Meanwhile, protests take place in different parts of the world against the revocation. In the University of Dhaka, the students carried on a protest, a US based Muslim organisation is going to organise a protest, too. Whereas Pakistan has tried to get the support of Turkey and Malaysia. Even in India, various organisations are dissenting against the move.
On the flip side, news is filtering in that most people in Ladakh, have welcomed the move to bifurcate the state and turn Ladakh into a Ut According to them- Ladakh was being given step motherly treatment. The funds that were supposed to be given to Ladakh, were being given to Kashmir. Educational institutes, funds, jobs were being given to Jammu and Kashmir and basically development would take place after Ladakh, would be totally integrated into India.
In July when I visited Gurez, there was something off about the way people were speaking. The them versus us, drawing room conversation that one tries to not get agitated by, in Delhi, I was suddenly hearing in what I thought was the Kashmir Valley. Up until now, it was but I’ve been replaying that over and over in my head today and now I have my doubts. ‘Madam hum Kashmiri nahin he! Madam Kashmirio se hum ache he. Madam humari bhasha alag he! Madam hum Hindustani he!’ The Shina speaking Dards of Gurez told me all this. I assumed that because the person I banged into was a Bhakt, a member of the BJP, that’s the reason, I was hearing all this. ‘Humme Ladakh ke saath aane chahiye!’ I discarded as just regular conversation, as I do all the hate mongering that comes out of the mouths of some relatives based in Jammu.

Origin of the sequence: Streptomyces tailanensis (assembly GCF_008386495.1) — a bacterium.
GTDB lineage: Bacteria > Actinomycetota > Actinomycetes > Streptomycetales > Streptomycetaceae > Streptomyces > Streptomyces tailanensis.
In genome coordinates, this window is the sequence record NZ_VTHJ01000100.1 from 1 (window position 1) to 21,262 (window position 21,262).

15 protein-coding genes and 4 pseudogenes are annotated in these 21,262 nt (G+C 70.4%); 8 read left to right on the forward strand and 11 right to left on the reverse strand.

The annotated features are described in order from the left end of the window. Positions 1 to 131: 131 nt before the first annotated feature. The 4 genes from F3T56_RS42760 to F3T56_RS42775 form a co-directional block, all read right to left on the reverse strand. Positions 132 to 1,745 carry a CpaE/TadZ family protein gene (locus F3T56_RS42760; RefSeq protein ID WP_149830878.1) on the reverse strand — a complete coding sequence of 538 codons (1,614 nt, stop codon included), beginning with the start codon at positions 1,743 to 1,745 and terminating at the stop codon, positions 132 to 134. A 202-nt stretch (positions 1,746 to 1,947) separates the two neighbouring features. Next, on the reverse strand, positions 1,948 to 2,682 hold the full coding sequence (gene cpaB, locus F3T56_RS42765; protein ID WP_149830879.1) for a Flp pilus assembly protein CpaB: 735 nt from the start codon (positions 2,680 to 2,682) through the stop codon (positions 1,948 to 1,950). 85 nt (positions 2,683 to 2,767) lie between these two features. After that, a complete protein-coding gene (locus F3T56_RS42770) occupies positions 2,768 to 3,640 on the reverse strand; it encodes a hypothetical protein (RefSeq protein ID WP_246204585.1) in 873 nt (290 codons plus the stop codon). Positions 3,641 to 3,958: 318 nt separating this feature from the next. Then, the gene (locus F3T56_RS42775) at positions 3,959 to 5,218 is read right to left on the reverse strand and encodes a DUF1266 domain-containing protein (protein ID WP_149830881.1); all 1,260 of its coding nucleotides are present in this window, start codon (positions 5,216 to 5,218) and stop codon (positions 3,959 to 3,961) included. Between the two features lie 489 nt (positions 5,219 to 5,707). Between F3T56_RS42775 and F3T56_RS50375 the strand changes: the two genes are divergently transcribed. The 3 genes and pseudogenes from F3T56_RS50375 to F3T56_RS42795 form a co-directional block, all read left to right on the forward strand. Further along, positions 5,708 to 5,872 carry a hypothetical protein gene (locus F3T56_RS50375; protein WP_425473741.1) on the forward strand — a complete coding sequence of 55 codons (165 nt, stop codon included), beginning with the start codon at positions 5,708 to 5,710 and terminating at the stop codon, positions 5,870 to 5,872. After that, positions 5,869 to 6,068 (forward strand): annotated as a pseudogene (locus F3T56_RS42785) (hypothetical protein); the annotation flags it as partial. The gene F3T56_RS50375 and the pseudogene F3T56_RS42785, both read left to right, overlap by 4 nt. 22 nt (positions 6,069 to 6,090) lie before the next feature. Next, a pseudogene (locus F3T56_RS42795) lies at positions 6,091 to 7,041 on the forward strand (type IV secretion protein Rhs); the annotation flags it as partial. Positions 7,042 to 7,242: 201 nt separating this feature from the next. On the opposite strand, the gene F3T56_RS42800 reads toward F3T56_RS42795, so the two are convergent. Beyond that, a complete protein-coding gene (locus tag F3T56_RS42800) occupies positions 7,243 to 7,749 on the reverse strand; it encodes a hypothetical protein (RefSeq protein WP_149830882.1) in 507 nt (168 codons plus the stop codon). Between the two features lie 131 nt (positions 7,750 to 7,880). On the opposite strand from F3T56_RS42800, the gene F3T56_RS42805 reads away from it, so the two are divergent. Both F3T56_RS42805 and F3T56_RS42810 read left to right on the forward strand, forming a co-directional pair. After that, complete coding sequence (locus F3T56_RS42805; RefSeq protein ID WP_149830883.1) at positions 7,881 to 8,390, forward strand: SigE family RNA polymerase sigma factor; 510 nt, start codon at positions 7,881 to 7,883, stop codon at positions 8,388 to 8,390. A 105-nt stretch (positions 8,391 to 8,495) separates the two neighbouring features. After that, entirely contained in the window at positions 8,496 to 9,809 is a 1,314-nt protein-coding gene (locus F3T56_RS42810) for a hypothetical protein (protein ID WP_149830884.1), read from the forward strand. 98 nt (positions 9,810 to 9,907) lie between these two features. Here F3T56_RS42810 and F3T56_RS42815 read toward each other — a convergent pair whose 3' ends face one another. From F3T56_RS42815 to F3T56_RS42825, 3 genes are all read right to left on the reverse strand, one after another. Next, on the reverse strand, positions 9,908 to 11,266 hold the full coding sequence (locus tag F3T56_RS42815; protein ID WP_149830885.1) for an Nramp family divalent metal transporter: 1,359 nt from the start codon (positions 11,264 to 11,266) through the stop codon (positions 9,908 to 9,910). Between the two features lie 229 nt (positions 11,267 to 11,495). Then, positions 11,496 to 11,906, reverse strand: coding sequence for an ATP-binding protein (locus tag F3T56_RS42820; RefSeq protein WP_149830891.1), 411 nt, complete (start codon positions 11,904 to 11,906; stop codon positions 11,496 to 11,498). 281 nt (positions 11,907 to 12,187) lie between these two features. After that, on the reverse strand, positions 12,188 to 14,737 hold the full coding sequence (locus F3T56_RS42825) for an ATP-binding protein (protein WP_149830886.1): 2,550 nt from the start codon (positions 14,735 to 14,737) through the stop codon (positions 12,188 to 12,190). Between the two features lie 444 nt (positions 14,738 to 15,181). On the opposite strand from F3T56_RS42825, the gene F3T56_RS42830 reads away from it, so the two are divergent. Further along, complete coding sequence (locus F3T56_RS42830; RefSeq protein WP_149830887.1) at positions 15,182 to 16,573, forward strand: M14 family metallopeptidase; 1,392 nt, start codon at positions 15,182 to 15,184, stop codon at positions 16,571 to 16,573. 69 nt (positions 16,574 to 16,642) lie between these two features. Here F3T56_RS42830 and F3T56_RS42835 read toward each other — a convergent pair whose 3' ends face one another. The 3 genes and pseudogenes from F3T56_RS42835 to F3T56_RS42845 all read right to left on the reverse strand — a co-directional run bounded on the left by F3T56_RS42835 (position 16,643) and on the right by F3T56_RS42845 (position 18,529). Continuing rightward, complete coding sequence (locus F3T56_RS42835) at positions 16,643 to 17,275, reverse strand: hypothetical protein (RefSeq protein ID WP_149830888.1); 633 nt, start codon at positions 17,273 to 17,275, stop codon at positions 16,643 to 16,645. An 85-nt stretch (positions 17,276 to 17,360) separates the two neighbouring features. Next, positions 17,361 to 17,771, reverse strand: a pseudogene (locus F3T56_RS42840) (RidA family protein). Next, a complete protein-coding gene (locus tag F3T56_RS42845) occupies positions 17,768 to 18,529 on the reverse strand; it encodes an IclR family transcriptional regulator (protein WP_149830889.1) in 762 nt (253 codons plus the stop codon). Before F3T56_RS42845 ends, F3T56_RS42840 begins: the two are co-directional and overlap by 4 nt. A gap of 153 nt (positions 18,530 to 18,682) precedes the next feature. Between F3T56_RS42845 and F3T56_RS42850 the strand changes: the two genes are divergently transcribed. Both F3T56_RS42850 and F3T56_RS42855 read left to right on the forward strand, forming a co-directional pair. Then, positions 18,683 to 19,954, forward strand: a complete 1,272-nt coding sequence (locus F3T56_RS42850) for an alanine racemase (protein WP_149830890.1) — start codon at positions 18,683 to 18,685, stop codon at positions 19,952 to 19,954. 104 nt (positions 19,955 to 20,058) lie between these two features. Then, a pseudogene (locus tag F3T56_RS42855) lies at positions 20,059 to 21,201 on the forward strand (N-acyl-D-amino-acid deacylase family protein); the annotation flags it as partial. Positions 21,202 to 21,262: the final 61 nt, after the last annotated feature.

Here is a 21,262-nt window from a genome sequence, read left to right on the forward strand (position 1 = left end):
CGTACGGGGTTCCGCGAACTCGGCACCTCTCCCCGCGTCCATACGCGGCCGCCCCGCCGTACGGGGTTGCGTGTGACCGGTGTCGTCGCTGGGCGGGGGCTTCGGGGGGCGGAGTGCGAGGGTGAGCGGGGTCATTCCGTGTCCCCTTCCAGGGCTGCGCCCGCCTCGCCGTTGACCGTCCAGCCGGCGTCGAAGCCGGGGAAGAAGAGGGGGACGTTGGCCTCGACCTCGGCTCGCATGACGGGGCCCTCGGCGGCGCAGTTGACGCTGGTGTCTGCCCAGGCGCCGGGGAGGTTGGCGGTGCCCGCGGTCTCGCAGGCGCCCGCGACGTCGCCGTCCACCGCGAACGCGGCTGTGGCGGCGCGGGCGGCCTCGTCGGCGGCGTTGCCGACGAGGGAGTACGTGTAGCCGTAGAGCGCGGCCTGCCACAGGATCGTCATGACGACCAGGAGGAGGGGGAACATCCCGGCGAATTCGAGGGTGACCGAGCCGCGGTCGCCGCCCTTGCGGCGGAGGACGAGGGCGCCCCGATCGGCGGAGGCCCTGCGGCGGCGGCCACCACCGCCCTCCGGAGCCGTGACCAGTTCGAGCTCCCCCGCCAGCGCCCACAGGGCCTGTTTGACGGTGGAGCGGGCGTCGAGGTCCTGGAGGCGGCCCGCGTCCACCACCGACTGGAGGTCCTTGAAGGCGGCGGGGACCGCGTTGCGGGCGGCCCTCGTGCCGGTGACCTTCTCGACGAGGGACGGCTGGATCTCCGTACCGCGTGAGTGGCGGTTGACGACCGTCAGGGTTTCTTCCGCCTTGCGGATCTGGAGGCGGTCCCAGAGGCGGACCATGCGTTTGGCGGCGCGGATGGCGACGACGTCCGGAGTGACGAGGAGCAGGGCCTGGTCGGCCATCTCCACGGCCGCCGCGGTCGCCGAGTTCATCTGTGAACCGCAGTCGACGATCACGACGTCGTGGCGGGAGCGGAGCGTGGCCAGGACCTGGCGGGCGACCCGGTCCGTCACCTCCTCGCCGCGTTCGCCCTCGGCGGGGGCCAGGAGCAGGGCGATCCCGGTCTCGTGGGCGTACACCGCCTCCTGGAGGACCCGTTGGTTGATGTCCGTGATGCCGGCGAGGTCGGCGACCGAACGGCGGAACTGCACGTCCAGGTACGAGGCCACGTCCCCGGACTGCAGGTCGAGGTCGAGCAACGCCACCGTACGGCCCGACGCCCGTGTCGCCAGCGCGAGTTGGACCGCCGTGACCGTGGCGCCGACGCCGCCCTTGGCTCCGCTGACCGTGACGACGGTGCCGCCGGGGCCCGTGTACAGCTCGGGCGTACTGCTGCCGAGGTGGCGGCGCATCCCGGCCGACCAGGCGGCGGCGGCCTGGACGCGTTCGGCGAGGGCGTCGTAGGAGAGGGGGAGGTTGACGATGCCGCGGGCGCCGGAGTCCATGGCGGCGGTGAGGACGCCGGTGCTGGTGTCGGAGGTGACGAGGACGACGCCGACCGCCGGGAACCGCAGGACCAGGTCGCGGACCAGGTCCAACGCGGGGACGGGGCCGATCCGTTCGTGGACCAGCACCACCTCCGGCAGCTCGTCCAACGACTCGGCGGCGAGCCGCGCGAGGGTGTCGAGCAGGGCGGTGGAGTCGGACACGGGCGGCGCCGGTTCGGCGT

The past week, we all knew something terrible was going to happen- the revocation of the articles was an agenda, we all suspected that would happen but the downgrading of a state to, make it into a UT, has taken everybody by surprise. But we can trust the Modi-Shah duo, drunk in their supreme power, to not treat Kashmiris like people. After all they didn’t spare their own Hindu brethren during demonitisation, or like many of us suspect, earlier this year, too!